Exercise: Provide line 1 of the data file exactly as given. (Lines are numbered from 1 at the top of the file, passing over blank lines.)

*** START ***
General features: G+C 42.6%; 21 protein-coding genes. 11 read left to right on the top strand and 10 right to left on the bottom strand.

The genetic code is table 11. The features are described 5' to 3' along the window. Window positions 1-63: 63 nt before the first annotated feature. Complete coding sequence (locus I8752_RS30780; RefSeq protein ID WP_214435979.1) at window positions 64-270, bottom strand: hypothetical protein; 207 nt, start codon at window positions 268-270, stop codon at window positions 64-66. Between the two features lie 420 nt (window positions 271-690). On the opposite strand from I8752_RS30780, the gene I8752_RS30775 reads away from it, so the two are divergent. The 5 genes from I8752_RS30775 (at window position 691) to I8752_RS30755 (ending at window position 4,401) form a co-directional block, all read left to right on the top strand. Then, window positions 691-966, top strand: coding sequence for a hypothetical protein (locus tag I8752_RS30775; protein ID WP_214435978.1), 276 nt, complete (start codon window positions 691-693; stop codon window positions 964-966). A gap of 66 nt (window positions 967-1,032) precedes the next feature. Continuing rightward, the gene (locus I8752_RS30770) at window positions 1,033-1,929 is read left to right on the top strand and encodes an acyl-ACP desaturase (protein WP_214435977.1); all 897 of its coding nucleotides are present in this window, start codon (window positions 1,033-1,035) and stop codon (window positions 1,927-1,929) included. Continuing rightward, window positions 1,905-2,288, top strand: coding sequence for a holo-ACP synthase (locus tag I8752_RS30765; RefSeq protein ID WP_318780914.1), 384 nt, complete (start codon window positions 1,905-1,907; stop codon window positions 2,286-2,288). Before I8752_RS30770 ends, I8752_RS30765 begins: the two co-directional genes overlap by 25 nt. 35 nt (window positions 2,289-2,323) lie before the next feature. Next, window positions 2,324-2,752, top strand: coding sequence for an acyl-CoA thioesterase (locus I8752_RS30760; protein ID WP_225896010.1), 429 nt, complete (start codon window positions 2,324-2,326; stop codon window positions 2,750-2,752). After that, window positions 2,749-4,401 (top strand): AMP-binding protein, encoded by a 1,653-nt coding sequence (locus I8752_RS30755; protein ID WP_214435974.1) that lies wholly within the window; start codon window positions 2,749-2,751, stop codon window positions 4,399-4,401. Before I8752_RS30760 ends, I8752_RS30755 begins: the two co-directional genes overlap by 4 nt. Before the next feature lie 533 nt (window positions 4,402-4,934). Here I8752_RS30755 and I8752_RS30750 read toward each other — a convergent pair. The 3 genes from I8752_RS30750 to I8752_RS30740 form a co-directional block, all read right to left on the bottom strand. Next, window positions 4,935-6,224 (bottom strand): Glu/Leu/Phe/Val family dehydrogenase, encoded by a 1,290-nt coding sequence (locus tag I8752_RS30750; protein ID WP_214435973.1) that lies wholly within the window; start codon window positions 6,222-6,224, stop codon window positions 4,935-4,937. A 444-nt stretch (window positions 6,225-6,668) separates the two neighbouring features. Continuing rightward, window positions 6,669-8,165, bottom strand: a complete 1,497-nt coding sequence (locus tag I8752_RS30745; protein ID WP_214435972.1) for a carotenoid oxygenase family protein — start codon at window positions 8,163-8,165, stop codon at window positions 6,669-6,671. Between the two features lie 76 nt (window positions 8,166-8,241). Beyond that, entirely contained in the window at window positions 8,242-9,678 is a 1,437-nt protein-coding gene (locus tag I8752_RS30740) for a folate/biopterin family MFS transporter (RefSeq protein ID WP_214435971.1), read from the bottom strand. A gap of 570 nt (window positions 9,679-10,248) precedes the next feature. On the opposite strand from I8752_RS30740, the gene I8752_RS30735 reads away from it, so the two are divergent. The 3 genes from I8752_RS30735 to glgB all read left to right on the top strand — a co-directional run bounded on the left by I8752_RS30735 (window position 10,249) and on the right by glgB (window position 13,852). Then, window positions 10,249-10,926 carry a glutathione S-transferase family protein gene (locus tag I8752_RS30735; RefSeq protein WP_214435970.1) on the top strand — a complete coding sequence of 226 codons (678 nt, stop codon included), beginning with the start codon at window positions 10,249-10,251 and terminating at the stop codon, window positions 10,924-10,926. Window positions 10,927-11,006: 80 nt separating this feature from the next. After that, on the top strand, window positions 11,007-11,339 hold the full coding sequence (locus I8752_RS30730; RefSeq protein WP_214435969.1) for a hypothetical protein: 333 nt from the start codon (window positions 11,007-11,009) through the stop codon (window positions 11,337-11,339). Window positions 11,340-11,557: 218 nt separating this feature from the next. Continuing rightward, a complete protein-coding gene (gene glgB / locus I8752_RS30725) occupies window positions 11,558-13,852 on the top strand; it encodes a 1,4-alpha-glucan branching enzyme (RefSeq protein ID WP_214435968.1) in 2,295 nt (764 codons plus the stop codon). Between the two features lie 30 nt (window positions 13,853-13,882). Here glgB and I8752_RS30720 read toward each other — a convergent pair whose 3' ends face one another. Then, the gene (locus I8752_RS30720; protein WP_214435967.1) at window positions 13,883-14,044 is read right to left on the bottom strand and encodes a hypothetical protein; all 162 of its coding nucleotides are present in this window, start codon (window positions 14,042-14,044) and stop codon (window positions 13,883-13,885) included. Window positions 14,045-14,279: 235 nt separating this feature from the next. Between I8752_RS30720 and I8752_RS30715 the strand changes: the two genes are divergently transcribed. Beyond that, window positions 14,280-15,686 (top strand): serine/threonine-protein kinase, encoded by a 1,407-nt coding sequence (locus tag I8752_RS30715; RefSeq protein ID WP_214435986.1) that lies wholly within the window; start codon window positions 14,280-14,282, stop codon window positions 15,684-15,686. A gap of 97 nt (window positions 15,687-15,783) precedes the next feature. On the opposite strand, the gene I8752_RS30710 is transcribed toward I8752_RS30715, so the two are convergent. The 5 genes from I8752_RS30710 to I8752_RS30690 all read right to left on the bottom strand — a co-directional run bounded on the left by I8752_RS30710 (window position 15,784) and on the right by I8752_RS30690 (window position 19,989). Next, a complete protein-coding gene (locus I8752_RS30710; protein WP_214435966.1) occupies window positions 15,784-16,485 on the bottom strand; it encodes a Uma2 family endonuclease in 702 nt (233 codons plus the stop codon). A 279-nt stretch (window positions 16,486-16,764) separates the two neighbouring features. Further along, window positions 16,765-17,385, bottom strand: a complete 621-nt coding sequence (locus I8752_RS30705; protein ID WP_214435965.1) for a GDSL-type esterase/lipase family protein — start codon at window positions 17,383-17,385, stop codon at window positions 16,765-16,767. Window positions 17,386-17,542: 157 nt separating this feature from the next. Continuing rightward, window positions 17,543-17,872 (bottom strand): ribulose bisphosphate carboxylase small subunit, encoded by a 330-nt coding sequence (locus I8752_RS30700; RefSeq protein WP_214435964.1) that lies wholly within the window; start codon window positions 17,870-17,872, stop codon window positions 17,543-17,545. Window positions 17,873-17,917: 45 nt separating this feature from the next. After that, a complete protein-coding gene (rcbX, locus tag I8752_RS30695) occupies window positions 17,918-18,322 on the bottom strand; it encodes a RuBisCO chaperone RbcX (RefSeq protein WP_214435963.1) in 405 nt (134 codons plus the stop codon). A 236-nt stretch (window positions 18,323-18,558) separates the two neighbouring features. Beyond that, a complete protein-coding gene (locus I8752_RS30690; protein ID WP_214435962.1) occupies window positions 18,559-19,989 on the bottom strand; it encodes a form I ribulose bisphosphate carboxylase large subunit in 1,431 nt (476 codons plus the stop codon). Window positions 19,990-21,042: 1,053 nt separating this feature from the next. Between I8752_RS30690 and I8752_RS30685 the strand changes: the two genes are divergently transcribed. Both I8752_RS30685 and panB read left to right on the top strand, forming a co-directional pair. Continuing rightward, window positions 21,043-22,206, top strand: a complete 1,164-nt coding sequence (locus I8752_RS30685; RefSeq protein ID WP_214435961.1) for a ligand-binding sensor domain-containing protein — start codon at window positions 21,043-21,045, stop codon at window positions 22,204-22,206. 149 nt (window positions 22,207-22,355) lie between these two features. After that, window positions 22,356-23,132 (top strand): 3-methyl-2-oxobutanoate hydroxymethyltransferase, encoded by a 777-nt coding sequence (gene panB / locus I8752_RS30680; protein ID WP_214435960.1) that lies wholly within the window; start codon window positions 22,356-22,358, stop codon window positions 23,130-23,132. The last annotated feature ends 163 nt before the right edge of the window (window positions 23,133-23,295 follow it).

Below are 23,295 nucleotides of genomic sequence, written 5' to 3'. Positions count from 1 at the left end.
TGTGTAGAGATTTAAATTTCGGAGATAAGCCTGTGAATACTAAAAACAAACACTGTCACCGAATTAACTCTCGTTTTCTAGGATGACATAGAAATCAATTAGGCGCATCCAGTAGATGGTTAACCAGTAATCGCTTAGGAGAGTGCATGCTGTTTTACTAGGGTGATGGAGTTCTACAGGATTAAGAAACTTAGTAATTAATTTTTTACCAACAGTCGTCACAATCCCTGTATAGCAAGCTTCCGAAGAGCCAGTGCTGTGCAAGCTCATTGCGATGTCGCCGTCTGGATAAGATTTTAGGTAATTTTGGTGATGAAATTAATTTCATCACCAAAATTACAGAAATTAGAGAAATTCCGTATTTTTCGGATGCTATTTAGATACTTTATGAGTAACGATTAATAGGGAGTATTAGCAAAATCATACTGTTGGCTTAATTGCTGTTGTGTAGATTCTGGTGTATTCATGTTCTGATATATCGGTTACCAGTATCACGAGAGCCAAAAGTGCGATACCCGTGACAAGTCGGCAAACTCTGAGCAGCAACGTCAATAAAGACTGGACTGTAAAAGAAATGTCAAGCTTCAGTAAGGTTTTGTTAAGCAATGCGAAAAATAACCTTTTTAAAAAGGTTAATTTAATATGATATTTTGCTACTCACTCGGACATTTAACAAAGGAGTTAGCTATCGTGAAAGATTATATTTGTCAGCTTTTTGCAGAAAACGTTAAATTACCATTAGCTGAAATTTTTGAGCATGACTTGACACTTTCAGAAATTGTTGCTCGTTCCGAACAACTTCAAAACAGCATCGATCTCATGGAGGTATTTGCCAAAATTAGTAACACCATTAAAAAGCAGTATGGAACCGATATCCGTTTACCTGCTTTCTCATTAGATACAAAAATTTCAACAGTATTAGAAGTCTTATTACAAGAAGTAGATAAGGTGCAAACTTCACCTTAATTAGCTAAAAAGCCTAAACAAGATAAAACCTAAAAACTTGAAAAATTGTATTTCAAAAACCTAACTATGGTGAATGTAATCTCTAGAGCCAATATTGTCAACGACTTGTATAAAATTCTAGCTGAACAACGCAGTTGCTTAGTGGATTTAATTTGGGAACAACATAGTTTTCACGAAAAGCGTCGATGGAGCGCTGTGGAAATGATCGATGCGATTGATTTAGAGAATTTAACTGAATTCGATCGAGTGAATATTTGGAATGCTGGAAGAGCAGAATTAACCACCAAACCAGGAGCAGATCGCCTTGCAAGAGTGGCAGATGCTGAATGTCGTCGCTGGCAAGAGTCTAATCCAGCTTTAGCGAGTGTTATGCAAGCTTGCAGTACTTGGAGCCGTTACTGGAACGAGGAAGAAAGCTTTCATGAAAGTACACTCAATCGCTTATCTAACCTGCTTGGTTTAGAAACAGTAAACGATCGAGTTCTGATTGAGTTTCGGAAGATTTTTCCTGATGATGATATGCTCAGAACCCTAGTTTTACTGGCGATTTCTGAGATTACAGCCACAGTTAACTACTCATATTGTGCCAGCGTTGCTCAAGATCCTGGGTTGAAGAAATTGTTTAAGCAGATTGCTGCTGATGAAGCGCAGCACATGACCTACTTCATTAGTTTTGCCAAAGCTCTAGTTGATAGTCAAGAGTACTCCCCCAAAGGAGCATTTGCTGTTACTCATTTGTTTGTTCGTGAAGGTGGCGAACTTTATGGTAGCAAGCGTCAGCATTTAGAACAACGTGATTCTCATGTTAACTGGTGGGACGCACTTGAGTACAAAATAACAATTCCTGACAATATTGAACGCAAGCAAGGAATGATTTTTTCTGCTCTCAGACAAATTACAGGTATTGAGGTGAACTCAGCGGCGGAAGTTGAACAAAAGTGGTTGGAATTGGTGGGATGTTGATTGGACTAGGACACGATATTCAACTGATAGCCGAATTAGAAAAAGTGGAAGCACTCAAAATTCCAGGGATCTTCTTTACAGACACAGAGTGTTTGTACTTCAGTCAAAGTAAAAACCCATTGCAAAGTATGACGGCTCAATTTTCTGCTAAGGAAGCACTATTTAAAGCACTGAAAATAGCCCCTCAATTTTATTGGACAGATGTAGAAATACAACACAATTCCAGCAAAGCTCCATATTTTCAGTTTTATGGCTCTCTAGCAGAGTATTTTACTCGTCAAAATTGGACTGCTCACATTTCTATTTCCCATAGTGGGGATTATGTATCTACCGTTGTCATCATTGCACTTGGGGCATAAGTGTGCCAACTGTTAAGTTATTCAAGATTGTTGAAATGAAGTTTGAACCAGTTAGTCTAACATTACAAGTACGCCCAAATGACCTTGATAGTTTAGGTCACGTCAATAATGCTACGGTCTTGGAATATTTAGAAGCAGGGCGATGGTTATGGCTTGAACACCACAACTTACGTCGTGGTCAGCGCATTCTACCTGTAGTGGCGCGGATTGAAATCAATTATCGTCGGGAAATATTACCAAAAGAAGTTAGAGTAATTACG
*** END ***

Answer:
General features: G+C 42.6%; 21 protein-coding genes. 11 read left to right on the top strand and 10 right to left on the bottom strand.